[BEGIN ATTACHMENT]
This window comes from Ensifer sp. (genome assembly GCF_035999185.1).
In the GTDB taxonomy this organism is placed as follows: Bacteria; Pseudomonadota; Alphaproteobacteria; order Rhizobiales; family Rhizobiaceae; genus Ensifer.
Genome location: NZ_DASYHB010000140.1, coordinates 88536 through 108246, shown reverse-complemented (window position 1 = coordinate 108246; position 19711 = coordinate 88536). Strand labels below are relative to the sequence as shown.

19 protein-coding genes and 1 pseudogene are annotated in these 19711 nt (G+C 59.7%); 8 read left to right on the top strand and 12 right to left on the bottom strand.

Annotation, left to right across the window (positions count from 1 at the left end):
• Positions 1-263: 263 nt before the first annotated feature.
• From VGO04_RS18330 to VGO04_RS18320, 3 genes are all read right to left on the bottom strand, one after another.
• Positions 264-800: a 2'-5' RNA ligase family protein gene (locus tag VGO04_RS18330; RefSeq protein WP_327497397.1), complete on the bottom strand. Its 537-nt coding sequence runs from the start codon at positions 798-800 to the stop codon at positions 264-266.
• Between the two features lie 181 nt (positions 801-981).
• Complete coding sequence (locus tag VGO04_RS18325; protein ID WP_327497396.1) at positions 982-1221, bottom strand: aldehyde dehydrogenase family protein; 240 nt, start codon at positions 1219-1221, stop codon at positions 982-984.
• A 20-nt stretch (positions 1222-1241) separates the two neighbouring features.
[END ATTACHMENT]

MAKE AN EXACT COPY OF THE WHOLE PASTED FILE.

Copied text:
This window comes from Ensifer sp. (genome assembly GCF_035999185.1).
In the GTDB taxonomy this organism is placed as follows: Bacteria; Pseudomonadota; Alphaproteobacteria; order Rhizobiales; family Rhizobiaceae; genus Ensifer.
Genome location: NZ_DASYHB010000140.1, coordinates 88536 through 108246, shown reverse-complemented (window position 1 = coordinate 108246; position 19711 = coordinate 88536). Strand labels below are relative to the sequence as shown.

19 protein-coding genes and 1 pseudogene are annotated in these 19711 nt (G+C 59.7%); 8 read left to right on the top strand and 12 right to left on the bottom strand.

Annotation, left to right across the window (positions count from 1 at the left end):
• Positions 1-263: 263 nt before the first annotated feature.
• From VGO04_RS18330 to VGO04_RS18320, 3 genes are all read right to left on the bottom strand, one after another.
• Positions 264-800: a 2'-5' RNA ligase family protein gene (locus tag VGO04_RS18330; RefSeq protein WP_327497397.1), complete on the bottom strand. Its 537-nt coding sequence runs from the start codon at positions 798-800 to the stop codon at positions 264-266.
• Between the two features lie 181 nt (positions 801-981).
• Complete coding sequence (locus tag VGO04_RS18325; protein ID WP_327497396.1) at positions 982-1221, bottom strand: aldehyde dehydrogenase family protein; 240 nt, start codon at positions 1219-1221, stop codon at positions 982-984.
• A 20-nt stretch (positions 1222-1241) separates the two neighbouring features.